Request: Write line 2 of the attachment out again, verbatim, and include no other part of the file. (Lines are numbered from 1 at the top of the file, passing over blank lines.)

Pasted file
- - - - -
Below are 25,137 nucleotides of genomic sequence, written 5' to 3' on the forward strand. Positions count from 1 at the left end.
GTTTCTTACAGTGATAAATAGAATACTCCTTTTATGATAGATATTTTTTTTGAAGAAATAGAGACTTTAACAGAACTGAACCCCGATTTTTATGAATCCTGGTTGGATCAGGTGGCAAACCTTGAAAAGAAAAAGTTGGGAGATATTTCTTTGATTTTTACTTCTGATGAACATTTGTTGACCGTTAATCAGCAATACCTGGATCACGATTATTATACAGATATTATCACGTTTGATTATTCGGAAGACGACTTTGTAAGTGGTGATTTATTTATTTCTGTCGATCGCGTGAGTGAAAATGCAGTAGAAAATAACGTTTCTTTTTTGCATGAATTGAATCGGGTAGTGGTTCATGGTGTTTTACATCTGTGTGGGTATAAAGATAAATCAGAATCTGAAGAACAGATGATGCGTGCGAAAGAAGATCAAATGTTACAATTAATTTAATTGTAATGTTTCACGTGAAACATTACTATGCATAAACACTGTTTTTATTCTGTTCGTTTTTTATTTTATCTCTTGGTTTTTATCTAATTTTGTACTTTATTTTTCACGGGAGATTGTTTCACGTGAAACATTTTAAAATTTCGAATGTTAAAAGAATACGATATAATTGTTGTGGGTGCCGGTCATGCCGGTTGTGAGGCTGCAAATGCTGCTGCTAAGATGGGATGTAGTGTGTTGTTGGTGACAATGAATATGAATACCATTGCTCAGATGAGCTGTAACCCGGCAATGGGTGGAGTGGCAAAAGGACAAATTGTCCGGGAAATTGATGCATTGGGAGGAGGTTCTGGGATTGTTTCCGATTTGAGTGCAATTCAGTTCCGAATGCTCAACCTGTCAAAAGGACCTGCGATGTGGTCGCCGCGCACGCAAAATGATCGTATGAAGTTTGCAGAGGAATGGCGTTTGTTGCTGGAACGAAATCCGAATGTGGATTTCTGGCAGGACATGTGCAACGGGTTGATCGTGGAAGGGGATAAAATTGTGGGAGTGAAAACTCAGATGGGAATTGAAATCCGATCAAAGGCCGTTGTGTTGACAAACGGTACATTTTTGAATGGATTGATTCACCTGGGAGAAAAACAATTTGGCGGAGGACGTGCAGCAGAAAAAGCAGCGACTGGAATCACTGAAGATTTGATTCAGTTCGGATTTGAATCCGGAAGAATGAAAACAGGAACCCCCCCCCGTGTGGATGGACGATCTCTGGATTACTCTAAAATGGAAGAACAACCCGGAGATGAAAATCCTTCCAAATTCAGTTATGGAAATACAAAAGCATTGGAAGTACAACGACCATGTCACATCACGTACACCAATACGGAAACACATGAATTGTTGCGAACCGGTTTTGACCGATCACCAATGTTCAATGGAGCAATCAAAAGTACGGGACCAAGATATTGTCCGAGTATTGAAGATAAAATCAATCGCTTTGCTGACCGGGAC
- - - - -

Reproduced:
GTTTCTTACAGTGATAAATAGAATACTCCTTTTATGATAGATATTTTTTTTGAAGAAATAGAGACTTTAACAGAACTGAACCCCGATTTTTATGAATCCTGGTTGGATCAGGTGGCAAACCTTGAAAAGAAAAAGTTGGGAGATATTTCTTTGATTTTTACTTCTGATGAACATTTGTTGACCGTTAATCAGCAATACCTGGATCACGATTATTATACAGATATTATCACGTTTGATTATTCGGAAGACGACTTTGTAAGTGGTGATTTATTTATTTCTGTCGATCGCGTGAGTGAAAATGCAGTAGAAAATAACGTTTCTTTTTTGCATGAATTGAATCGGGTAGTGGTTCATGGTGTTTTACATCTGTGTGGGTATAAAGATAAATCAGAATCTGAAGAACAGATGATGCGTGCGAAAGAAGATCAAATGTTACAATTAATTTAATTGTAATGTTTCACGTGAAACATTACTATGCATAAACACTGTTTTTATTCTGTTCGTTTTTTATTTTATCTCTTGGTTTTTATCTAATTTTGTACTTTATTTTTCACGGGAGATTGTTTCACGTGAAACATTTTAAAATTTCGAATGTTAAAAGAATACGATATAATTGTTGTGGGTGCCGGTCATGCCGGTTGTGAGGCTGCAAATGCTGCTGCTAAGATGGGATGTAGTGTGTTGTTGGTGACAATGAATATGAATACCATTGCTCAGATGAGCTGTAACCCGGCAATGGGTGGAGTGGCAAAAGGACAAATTGTCCGGGAAATTGATGCATTGGGAGGAGGTTCTGGGATTGTTTCCGATTTGAGTGCAATTCAGTTCCGAATGCTCAACCTGTCAAAAGGACCTGCGATGTGGTCGCCGCGCACGCAAAATGATCGTATGAAGTTTGCAGAGGAATGGCGTTTGTTGCTGGAACGAAATCCGAATGTGGATTTCTGGCAGGACATGTGCAACGGGTTGATCGTGGAAGGGGATAAAATTGTGGGAGTGAAAACTCAGATGGGAATTGAAATCCGATCAAAGGCCGTTGTGTTGACAAACGGTACATTTTTGAATGGATTGATTCACCTGGGAGAAAAACAATTTGGCGGAGGACGTGCAGCAGAAAAAGCAGCGACTGGAATCACTGAAGATTTGATTCAGTTCGGATTTGAATCCGGAAGAATGAAAACAGGAACCCCCCCCCGTGTGGATGGACGATCTCTGGATTACTCTAAAATGGAAGAACAACCCGGAGATGAAAATCCTTCCAAATTCAGTTATGGAAATACAAAAGCATTGGAAGTACAACGACCATGTCACATCACGTACACCAATACGGAAACACATGAATTGTTGCGAACCGGTTTTGACCGATCACCAATGTTCAATGGAGCAATCAAAAGTACGGGACCAAGATATTGTCCGAGTATTGAAGATAAAATCAATCGCTTTGCTGACCGGGAC